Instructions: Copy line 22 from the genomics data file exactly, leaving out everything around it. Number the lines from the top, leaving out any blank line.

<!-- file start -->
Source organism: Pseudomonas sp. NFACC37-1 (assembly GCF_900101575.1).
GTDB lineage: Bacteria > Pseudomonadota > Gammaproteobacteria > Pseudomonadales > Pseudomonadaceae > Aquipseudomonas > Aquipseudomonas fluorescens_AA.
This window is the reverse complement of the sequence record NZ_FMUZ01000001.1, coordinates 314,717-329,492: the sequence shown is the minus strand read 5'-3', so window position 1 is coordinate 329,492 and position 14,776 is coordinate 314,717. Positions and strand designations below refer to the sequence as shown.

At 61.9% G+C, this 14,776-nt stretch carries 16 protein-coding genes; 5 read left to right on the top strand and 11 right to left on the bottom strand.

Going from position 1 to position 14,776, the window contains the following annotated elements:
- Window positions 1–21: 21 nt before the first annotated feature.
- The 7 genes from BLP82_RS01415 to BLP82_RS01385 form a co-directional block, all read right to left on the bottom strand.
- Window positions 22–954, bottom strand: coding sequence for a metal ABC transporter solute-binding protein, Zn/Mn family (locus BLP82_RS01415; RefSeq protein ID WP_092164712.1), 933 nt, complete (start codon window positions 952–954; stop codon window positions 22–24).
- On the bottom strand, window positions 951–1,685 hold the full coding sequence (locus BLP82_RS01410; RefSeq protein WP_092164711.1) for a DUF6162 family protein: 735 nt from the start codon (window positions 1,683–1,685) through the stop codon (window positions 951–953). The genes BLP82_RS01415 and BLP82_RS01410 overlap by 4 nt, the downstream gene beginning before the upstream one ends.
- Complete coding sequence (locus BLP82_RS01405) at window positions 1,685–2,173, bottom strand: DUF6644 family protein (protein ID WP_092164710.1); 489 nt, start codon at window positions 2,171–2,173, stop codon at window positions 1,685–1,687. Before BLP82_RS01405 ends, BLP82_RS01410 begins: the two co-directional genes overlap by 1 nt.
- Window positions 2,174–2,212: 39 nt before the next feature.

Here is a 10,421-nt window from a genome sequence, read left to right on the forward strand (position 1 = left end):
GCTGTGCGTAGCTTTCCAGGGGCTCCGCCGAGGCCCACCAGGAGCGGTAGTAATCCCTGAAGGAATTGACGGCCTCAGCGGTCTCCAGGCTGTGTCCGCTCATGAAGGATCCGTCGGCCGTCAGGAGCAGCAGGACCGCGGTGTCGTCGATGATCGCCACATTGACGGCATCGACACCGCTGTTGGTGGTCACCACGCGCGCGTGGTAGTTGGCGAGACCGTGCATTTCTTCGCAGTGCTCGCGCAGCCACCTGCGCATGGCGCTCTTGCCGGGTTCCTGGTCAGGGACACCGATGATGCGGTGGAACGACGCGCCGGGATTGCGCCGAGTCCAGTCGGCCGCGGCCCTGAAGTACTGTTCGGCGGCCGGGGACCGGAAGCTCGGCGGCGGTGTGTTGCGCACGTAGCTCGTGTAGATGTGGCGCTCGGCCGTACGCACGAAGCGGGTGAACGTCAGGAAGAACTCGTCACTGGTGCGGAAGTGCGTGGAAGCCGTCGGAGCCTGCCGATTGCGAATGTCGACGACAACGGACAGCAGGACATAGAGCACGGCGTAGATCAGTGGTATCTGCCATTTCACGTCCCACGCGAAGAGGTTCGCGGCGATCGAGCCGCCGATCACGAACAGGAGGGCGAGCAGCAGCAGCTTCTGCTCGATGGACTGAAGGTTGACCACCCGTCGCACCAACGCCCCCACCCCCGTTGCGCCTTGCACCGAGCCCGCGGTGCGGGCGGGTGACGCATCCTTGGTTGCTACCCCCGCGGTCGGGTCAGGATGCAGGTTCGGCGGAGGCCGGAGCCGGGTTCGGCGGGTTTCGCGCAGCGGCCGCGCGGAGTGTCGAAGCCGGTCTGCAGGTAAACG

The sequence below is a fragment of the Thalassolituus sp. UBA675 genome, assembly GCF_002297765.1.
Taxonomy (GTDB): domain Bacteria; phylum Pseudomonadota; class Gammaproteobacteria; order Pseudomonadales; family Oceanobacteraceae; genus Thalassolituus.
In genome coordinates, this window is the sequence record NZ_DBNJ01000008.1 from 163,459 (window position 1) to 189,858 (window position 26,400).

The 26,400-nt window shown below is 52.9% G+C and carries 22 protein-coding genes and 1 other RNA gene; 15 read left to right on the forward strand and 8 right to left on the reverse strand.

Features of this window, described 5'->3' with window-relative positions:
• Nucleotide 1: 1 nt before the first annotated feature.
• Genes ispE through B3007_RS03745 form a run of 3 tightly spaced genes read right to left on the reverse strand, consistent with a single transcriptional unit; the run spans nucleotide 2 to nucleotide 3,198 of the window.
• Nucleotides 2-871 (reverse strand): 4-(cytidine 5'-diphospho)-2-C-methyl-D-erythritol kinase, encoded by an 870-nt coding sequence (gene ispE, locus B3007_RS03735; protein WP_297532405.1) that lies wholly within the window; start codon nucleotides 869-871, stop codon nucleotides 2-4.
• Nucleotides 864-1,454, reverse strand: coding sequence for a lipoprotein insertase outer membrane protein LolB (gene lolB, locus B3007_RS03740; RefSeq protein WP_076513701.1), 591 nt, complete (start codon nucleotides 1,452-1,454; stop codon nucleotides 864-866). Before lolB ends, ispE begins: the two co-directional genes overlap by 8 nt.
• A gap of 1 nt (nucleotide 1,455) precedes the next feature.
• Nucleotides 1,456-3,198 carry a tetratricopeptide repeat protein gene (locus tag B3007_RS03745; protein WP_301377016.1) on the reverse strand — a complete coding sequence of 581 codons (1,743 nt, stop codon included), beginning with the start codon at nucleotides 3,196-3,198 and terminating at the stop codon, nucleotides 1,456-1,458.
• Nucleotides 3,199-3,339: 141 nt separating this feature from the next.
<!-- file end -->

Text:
• Nucleotides 864-1,454, reverse strand: coding sequence for a lipoprotein insertase outer membrane protein LolB (gene lolB, locus B3007_RS03740; RefSeq protein WP_076513701.1), 591 nt, complete (start codon nucleotides 1,452-1,454; stop codon nucleotides 864-866). Before lolB ends, ispE begins: the two co-directional genes overlap by 8 nt.